The main Inspectors that we follow in the Public Safety Bureau's Criminal Investigation Division Unit One (seriously, that's what it's called) are veteran officer Nobuchika Ginoza, and n00b Akane Tsunemori. Ginoza is cold, calculating, and his crime coefficient is unusually high for an officer of the law, due to the stress of the job, the fact that his father was labeled a latent criminal, and he lost his ex-partner to the Sibyl System in the past. Tsunemori is the wide-eyed dope in the first episode, but she very quickly becomes a quick-thinking, almost hard-core cop who has to make some terrible decisions that place her ideas of what peace and society are really about on the sacrificial altar.

Then there's a bunch of Enforcers in Unit One, the most important being Shinya Kogame, the ex-partner of Ginoza. Kogame's crime coefficient jumped up into criminal levels when his friend was killed by the elusive "humanist" criminal mastermind known as Makishima and Kogame found that he only wanted to kill the bastardo instead of simply arresting him. And after seeing Makishima smirk and act like a douche for so long in this series I found I fully supported Kogame's decision.

There are no giant stupid jumps in logic in Psycho-Pass, and every action has massive repercussions. And as I said before, the bad guys aren't idiots in this thing. Actually outsmarting the bad guys proves very difficult when they can read your moves well before you make them. The main antagonist is the aforementioned Makishima, who has somehow eluded capture for years — even after getting his face photographed in "Big Brother" City — to the point that he's mostly just a rumored ghost to the police force. Makishima's cat and mouse game with Unit One is less akin to say Moriarty and Holmes, and more like an actual feral cat playing with and gnawing off the limbs of a field mouse. It's fucking brutal. And I liked it!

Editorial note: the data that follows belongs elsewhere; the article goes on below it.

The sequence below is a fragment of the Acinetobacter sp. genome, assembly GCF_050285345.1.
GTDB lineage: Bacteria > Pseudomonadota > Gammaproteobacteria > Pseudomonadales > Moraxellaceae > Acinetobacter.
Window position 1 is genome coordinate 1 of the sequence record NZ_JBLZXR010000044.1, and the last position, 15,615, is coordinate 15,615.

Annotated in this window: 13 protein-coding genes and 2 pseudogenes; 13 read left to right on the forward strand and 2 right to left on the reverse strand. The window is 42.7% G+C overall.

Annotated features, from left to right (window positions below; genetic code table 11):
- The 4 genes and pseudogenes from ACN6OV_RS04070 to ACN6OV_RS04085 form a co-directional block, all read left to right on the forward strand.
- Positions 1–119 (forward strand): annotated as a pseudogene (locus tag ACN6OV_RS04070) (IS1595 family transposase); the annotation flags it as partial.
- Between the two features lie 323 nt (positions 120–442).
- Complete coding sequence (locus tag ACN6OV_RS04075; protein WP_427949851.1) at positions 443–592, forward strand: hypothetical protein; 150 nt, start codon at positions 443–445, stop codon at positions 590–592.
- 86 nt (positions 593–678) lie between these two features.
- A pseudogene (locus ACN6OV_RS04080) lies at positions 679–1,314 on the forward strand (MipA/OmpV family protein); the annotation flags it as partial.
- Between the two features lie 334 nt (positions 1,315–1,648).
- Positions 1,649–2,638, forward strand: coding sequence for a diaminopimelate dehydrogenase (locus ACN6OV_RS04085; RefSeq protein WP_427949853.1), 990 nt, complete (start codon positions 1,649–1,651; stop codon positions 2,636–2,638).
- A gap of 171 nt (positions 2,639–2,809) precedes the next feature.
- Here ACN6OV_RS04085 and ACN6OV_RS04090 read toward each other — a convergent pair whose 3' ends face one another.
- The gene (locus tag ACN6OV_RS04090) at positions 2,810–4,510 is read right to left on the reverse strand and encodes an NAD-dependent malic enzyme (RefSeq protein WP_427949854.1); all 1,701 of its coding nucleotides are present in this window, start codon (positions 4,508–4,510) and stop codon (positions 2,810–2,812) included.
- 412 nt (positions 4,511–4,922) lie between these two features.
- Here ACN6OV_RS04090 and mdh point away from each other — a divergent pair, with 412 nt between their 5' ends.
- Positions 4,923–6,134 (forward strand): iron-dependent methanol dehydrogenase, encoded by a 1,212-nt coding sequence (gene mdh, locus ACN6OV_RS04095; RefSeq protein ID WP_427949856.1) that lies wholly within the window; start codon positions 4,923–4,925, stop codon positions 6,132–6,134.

Up until episode 17 I was pretty into the series, but then something happened (a moment where it went from "This is pretty good" to "….Holy shit! Did that just happen? AMAZING") that took my enjoyment to levels I didn't think possible for a series with a premiere chapter that initially made me stop watching it. Everything builds up to a fine ending, but it just wasn't how I was expecting things to wrap up. I was expecting HUGE fireworks, the end of a way of life for a country of hundreds of millions... but it was a quiet finale instead. A quiet finale that didn't try to answer the biggest, most ambiguous questions asked by the series, and for that it had my gratitude. In hindsight, if they had gone big and actually answered their own morally grey-shaded questions I probably would have had a lot less respect for this show.

A dark, openly questioning future cop show that makes the viewer think some pretty heavy thoughts about what really makes up society, or even a person's own humanity. I enjoyed the shit out of it, and think that if you watched and liked Ghost in the Shell: SAC you'll get into Psycho-Pass too. I give it 12.45 out of 13.52 Points of Justice.


Holy fuck and shit! If they ever create those fuckin' guns that automatically shoot somebody for thinking bad thoughts like bashin' somebody's fuckin' well-deserved head in with a fuckin' baseball bat I am fuckin' SCREWED!

This shit stopped being funny, ya know! Now them government people got this idea in their heads! We're all fucked thanks to Japan and it's fucked up imagination. Thanks, you blundering fuck-heads! You fucked us all in our collective asses. I hope you're goddamn happy! You buncha assholes!

"Oooooo! Let's make a show even more bleak than Blade Runner and make it look like society can't live without Big Brother breathing down our necks and blowing our heads off with new guns that can tell bad thoughts. What could go wrong?" How about me sticking a regular old Saturday Night Special up your ass and pulling the trigger until it goes "click"!

This is how it begins.


Buckle up, guys, you're in for a bumpy ride. The mind scannings begin in 5 years.